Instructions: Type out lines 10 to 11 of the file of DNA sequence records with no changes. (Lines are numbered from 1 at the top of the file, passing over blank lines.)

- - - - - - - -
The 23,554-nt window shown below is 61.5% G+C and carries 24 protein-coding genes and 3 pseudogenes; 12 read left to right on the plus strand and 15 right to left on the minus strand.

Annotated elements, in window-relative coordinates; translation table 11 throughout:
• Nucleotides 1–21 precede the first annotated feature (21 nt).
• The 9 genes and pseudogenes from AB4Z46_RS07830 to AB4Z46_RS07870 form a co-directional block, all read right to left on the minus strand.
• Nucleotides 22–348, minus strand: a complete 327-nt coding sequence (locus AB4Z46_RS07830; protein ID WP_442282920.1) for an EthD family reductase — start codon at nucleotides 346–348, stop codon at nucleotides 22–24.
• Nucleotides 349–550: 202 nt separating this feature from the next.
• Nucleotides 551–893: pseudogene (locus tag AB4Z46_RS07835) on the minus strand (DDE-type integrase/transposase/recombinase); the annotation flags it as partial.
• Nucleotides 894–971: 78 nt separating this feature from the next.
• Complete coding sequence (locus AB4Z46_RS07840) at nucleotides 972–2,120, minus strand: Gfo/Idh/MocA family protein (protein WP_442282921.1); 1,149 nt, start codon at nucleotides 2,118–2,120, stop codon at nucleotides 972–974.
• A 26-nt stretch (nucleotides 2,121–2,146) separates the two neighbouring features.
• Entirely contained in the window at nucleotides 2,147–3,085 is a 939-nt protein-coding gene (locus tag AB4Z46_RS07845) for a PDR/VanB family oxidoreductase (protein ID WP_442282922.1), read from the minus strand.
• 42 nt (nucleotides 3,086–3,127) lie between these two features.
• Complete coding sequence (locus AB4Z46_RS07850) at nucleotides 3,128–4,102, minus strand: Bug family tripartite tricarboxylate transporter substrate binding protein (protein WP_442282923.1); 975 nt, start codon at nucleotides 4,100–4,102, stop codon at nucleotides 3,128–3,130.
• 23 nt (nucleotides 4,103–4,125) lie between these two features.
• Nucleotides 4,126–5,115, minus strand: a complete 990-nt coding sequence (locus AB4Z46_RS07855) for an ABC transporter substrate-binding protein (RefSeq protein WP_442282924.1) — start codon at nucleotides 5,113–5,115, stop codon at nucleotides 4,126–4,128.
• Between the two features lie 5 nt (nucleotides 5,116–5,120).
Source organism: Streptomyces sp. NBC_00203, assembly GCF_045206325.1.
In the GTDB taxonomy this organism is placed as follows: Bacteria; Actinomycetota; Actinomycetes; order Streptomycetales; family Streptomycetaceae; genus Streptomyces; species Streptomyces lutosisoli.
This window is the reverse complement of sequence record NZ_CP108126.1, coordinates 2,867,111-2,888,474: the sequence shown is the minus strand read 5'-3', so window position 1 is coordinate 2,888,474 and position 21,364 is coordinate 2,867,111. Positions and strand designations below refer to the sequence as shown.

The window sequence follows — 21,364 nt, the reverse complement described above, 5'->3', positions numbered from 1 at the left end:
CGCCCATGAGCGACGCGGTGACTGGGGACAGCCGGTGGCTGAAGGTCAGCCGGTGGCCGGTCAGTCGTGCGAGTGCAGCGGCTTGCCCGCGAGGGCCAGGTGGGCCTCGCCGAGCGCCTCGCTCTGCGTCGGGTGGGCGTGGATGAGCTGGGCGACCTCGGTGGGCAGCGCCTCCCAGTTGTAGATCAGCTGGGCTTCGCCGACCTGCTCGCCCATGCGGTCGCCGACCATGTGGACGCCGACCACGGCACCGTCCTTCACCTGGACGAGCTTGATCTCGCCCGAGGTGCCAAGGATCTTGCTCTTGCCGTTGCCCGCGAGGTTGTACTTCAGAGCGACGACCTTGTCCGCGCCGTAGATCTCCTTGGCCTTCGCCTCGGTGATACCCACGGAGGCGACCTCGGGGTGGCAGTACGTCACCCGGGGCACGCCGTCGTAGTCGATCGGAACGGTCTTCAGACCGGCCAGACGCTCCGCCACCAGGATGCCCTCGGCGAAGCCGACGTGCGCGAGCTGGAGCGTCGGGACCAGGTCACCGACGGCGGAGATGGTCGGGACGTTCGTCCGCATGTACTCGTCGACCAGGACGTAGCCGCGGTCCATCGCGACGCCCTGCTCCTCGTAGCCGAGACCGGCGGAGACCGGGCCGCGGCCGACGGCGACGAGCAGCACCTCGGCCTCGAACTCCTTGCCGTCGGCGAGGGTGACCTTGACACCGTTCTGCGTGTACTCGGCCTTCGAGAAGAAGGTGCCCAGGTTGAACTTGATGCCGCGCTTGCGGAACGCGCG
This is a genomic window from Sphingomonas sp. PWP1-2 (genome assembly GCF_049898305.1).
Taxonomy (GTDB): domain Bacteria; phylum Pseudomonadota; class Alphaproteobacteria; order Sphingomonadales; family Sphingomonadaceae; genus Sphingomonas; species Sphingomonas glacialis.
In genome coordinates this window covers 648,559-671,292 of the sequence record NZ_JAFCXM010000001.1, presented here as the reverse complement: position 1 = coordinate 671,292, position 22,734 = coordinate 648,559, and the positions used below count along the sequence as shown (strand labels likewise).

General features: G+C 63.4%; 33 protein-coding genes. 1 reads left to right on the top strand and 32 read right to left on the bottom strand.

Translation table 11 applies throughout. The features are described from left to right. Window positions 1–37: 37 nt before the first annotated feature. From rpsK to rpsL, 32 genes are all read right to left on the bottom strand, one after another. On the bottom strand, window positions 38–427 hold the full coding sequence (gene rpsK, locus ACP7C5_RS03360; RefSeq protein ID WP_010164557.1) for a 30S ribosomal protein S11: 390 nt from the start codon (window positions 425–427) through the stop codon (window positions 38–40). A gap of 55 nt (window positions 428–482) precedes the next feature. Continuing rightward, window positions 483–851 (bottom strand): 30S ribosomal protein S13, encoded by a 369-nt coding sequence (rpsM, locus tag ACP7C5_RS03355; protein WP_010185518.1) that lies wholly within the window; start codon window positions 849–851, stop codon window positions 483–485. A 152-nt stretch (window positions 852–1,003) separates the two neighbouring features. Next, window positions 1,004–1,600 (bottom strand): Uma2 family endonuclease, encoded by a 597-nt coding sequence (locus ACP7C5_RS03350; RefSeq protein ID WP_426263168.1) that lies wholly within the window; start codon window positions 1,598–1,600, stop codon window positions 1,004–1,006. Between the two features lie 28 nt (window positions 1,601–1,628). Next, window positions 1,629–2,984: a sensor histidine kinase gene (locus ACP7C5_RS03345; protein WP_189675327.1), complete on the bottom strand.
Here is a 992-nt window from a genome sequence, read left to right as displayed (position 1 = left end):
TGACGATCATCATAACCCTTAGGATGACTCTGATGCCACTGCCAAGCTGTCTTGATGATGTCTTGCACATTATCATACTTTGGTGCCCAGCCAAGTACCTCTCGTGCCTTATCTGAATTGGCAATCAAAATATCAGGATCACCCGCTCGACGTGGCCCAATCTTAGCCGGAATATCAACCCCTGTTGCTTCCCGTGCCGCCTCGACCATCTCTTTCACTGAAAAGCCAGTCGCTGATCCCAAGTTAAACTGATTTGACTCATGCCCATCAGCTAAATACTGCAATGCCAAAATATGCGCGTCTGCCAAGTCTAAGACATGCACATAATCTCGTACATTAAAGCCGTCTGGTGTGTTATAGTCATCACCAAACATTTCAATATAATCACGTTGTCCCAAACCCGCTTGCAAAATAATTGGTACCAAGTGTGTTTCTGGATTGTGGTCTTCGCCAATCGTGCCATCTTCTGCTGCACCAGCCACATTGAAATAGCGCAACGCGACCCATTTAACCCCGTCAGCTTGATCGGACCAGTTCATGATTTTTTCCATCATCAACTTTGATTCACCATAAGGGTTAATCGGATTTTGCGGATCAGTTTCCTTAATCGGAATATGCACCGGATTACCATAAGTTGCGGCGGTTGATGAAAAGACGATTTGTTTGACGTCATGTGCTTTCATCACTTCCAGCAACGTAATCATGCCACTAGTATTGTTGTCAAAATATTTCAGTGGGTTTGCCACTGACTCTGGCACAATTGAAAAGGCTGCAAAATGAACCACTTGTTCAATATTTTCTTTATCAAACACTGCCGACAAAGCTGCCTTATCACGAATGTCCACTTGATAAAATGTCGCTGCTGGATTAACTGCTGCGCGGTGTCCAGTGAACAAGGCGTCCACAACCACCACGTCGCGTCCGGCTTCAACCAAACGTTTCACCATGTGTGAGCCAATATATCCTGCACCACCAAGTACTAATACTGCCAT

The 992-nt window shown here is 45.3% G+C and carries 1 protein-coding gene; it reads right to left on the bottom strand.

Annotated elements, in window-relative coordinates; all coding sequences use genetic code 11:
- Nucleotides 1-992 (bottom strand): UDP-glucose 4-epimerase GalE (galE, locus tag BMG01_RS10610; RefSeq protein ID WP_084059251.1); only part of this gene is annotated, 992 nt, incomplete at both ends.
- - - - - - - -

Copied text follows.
• A 26-nt stretch (nucleotides 2,121–2,146) separates the two neighbouring features.
• Entirely contained in the window at nucleotides 2,147–3,085 is a 939-nt protein-coding gene (locus tag AB4Z46_RS07845) for a PDR/VanB family oxidoreductase (protein ID WP_442282922.1), read from the minus strand.